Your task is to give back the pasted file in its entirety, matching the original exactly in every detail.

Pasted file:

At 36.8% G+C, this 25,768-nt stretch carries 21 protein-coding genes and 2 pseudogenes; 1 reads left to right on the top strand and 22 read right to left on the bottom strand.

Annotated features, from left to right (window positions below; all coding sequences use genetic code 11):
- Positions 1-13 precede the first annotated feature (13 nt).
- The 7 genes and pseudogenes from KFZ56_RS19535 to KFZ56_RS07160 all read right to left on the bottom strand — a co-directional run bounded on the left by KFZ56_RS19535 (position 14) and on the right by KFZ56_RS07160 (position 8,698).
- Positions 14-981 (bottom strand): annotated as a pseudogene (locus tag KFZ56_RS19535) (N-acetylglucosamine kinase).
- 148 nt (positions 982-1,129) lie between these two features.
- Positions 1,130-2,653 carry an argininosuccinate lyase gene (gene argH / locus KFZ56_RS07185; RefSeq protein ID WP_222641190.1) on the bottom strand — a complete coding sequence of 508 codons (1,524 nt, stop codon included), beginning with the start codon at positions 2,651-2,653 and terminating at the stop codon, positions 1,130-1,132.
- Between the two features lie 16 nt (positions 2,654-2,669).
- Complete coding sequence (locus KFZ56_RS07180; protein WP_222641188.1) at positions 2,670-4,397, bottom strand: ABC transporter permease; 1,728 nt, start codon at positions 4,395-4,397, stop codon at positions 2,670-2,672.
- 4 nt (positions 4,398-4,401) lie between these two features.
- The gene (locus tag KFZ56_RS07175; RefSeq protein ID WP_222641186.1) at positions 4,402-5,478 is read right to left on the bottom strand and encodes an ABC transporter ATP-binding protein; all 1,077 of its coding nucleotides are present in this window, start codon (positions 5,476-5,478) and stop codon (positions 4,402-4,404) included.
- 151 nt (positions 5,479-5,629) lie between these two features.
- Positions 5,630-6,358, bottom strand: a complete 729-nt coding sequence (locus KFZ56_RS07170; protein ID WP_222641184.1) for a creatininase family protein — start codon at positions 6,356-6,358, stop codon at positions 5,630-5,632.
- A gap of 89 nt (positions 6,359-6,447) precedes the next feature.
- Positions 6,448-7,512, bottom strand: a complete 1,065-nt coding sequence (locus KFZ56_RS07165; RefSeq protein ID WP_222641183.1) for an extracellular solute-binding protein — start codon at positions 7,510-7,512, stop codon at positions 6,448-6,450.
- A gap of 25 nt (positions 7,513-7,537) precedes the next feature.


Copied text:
At 36.8% G+C, this 25,768-nt stretch carries 21 protein-coding genes and 2 pseudogenes; 1 reads left to right on the top strand and 22 read right to left on the bottom strand.

Annotated features, from left to right (window positions below; all coding sequences use genetic code 11):
- Positions 1-13 precede the first annotated feature (13 nt).
- The 7 genes and pseudogenes from KFZ56_RS19535 to KFZ56_RS07160 all read right to left on the bottom strand — a co-directional run bounded on the left by KFZ56_RS19535 (position 14) and on the right by KFZ56_RS07160 (position 8,698).
- Positions 14-981 (bottom strand): annotated as a pseudogene (locus tag KFZ56_RS19535) (N-acetylglucosamine kinase).
- 148 nt (positions 982-1,129) lie between these two features.
- Positions 1,130-2,653 carry an argininosuccinate lyase gene (gene argH / locus KFZ56_RS07185; RefSeq protein ID WP_222641190.1) on the bottom strand — a complete coding sequence of 508 codons (1,524 nt, stop codon included), beginning with the start codon at positions 2,651-2,653 and terminating at the stop codon, positions 1,130-1,132.
- Between the two features lie 16 nt (positions 2,654-2,669).
- Complete coding sequence (locus KFZ56_RS07180; protein WP_222641188.1) at positions 2,670-4,397, bottom strand: ABC transporter permease; 1,728 nt, start codon at positions 4,395-4,397, stop codon at positions 2,670-2,672.
- 4 nt (positions 4,398-4,401) lie between these two features.
- The gene (locus tag KFZ56_RS07175; RefSeq protein ID WP_222641186.1) at positions 4,402-5,478 is read right to left on the bottom strand and encodes an ABC transporter ATP-binding protein; all 1,077 of its coding nucleotides are present in this window, start codon (positions 5,476-5,478) and stop codon (positions 4,402-4,404) included.
- 151 nt (positions 5,479-5,629) lie between these two features.
- Positions 5,630-6,358, bottom strand: a complete 729-nt coding sequence (locus KFZ56_RS07170; protein ID WP_222641184.1) for a creatininase family protein — start codon at positions 6,356-6,358, stop codon at positions 5,630-5,632.
- A gap of 89 nt (positions 6,359-6,447) precedes the next feature.
- Positions 6,448-7,512, bottom strand: a complete 1,065-nt coding sequence (locus KFZ56_RS07165; RefSeq protein ID WP_222641183.1) for an extracellular solute-binding protein — start codon at positions 7,510-7,512, stop codon at positions 6,448-6,450.
- A gap of 25 nt (positions 7,513-7,537) precedes the next feature.